Is it necessary? I don't think so.
It cannot even be properly and accurately defined. The term comes to us from the ancient Greek and means "love of wisdom". The thing is, however, that wisdom comes to us gradually and naturally whether we "love" it or not. Some say it is a method of rational critical thinking in a systematic and logical way. I think that people are born with this method already hardwired and in place. They may not be able to define it so succinctly but the method is "in use" whether we are exposed to Philosophy or not. Yes, it is interesting to learn and read about how the great "thinkers" of our past viewed their existence. It's fun to "connect" on fundamental levels with someone who existed thousands of years ago.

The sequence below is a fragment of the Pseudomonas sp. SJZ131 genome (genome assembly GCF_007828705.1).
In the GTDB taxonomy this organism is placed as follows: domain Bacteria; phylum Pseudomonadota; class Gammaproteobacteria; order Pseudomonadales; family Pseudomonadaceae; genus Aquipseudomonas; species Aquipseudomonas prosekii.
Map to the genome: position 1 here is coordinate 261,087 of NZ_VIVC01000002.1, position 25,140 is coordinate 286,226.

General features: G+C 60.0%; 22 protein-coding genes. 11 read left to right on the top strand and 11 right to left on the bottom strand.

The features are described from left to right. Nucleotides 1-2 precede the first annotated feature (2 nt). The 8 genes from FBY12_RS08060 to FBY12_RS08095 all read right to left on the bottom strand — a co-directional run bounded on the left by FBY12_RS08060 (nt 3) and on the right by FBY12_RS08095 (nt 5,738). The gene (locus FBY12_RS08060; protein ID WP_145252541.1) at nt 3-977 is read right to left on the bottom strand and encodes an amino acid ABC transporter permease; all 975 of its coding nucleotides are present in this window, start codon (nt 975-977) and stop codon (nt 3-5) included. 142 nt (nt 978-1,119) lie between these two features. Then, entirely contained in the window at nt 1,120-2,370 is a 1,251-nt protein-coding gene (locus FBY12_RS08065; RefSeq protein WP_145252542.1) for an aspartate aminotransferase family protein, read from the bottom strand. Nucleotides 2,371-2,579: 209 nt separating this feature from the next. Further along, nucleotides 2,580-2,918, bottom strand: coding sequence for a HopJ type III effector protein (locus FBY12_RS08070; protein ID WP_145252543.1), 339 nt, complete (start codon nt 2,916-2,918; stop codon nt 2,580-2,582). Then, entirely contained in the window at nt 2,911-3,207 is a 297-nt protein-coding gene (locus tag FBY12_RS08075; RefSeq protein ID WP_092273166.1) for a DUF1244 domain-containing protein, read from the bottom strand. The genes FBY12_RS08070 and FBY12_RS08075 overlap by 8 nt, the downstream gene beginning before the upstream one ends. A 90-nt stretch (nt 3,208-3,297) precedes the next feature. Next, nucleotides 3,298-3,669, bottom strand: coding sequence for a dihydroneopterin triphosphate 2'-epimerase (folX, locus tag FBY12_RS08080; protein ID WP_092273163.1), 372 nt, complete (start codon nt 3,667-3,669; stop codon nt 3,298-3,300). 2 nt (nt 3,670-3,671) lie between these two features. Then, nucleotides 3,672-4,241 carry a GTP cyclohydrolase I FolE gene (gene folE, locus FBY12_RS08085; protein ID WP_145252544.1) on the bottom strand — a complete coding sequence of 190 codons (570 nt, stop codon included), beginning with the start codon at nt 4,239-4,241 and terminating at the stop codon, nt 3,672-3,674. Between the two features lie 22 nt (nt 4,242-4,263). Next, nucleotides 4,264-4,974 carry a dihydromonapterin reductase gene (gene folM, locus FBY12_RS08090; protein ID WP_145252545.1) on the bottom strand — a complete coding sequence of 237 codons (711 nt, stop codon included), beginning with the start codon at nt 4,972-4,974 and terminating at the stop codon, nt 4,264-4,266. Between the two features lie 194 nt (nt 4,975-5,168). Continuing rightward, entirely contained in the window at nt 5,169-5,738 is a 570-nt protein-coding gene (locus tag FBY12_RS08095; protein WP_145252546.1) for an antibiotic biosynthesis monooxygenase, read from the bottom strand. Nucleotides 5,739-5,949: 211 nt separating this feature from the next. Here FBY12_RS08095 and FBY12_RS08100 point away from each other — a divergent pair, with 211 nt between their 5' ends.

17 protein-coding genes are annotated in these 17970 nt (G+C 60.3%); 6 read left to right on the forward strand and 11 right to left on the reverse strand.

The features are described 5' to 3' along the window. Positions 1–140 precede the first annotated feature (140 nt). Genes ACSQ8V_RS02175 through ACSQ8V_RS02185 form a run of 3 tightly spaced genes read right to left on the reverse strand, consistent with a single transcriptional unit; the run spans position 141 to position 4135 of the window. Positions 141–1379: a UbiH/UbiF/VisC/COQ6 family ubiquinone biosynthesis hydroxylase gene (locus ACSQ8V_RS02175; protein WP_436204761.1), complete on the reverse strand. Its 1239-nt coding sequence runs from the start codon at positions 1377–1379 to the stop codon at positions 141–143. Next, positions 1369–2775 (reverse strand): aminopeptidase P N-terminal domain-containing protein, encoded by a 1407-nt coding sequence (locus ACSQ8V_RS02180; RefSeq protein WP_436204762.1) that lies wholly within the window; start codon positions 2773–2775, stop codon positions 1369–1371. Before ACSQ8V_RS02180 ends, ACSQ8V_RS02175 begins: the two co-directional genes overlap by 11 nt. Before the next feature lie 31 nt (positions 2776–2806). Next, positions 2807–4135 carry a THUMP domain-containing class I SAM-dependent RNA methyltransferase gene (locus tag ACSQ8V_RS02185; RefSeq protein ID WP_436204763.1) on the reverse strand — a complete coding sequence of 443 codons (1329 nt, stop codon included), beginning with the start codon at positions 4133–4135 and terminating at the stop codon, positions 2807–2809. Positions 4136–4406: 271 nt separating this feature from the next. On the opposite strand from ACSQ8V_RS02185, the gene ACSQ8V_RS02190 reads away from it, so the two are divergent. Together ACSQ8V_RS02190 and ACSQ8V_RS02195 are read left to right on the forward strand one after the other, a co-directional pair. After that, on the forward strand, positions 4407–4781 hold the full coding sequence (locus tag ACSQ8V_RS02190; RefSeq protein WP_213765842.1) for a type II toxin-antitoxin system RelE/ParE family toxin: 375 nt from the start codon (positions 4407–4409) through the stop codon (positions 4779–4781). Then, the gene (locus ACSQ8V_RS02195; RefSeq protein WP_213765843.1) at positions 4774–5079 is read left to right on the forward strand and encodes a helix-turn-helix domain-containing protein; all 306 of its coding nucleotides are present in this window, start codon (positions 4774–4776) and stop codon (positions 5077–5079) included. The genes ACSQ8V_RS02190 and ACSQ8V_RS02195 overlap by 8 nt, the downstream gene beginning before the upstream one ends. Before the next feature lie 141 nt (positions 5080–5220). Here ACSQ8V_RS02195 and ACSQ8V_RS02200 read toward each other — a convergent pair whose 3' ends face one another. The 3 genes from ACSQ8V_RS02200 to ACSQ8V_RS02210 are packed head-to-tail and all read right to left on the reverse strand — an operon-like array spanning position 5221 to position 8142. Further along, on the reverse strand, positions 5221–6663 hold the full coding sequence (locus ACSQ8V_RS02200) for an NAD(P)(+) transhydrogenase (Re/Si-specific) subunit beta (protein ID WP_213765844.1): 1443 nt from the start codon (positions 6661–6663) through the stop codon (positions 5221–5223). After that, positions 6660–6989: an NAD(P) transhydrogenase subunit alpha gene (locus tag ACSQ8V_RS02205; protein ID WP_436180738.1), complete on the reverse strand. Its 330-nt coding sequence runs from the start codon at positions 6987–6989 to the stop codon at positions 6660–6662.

It's purely optional, IMHO, and should not be taken so seriously. Countless many have lived full and satisfying lives without being exposed to this academic interpretation for rational thought.
Can it help? It can if one finds joy in arguing and criticizing fundamental beliefs held "on faith" (on trust) by many.
Yes, enjoy the option but don't loose any sleep over it. Keep in mind that Philosophy's goal of discovering the absolutely fundamental reason of everything is a mirage. The closer you get, the more it fades away.